Change is never easy though, and a few parents struggled with the transition. Some wanted hard copies. Some students with vision issues needed hard copies. We worked with our curriculum provider and received a classroom set of text books that first year, for those students who were not ready for the transition and wanted to use hard copy. Those classroom sets have been in the classrooms for classroom use for the last four years. Fast forward to today, , and the majority of our students are comfortable, fluid and very fluent with digital 1:1. We have decided to move the classroom sets out of the classroom and into the library. Students who still want to reference a paper copy of the text can now check them out and use them at home, if they need to. Contrary to the social media and blog traffic, we are not holding some sort of dystopian book burning party somewhere. We are retaining the textbooks, making them accessible, and making it possible for a student to check them out and use them at home. Of course, any student with an IEP or a 504 who has vision challenges, has accommodations in place for those challenges.

I hope this helps to clarify some things.

Elisa A. Ferrell

Board Representative | District 3 | Huntsville City Schools | 256.655.8019
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4/7/16 4:48 pm

Thank you very much for the information, Ms. Ferrell. I really appreciate you taking to time to clarify the issue.


If the teachers wish, can they choose to keep the textbooks in their classrooms? For example, when the Internet is down or when students need a screen break? I am an educator. For the majority of my class time, I utilize digital textbooks and teaching resources. However, having access to textbooks has rounded out the educational experience for my students and ensured that instruction will not stop when the technology fails. This does not happen often, but it is also good for students to have a break from digital screens every once and a while. Teachers use supplemental resources like inviting a guest speaker to come to class, doing hands-on projects, or using additional print material to help students understand a topic. New research shows that digital and text-based learning activate different areas of the brain, so I personally think as a parent and an educator in the field of Educational Technology, that allowing for multiple learning modalities is paramount. The schools already have the books, so if a teacher chooses, what can the harm be in keeping a set in his or her classroom?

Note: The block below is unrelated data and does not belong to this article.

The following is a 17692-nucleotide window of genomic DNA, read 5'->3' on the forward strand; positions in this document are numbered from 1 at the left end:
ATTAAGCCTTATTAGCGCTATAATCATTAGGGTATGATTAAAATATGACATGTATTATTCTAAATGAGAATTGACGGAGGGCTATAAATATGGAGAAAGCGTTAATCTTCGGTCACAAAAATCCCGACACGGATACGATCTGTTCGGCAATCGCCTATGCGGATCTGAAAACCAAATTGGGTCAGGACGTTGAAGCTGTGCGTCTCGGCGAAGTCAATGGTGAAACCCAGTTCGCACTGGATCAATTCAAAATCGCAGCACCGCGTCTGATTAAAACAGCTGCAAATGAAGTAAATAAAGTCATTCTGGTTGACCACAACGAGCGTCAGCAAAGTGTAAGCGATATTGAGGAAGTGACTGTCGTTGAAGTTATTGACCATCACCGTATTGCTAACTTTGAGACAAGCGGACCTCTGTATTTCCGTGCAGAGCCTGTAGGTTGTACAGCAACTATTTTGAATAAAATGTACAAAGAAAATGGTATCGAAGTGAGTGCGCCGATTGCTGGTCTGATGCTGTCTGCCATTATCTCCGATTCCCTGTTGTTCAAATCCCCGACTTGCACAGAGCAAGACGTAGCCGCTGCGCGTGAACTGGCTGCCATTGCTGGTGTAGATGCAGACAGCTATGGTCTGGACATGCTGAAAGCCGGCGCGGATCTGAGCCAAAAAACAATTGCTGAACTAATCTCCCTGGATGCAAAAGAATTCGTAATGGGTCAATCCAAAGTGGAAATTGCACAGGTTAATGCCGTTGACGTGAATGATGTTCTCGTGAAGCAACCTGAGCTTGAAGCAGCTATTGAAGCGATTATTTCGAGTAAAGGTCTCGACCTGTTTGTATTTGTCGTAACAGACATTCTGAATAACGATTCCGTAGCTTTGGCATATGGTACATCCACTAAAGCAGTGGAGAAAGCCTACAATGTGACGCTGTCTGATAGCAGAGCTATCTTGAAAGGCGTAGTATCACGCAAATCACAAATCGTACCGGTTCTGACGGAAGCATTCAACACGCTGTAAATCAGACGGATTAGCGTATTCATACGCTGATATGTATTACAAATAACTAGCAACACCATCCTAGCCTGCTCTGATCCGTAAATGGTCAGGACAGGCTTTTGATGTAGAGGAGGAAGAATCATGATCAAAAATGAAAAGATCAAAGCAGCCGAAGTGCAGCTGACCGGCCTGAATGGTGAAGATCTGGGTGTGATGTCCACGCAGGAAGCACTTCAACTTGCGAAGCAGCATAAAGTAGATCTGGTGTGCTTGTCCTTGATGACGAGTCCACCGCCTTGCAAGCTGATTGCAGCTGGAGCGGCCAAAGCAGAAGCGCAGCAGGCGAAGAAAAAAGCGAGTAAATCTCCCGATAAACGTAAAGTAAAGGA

The online Pearson textbook material purchased by HCS is not what teachers are responsible for teaching. Teachers are responsible for teaching the AL College and Career Ready Standards and they use the online Pearson textbooks for support. If an individual teacher is consistently not teaching CCRS because they are using "old" books, that teacher could be individually spoken with by an administrator. I go to conferences and trainings with Huntsville City teachers all the time. As a whole, Huntsville City School teachers are knowledgeable, hard-working, highly educated, passionate, amazing educators who dedicate their lives to educating our children. I know we can trust the majority of HCS teachers to follow CCRS. It would be a very disheartening situation if HCS administration feels they cannot trust their teachers.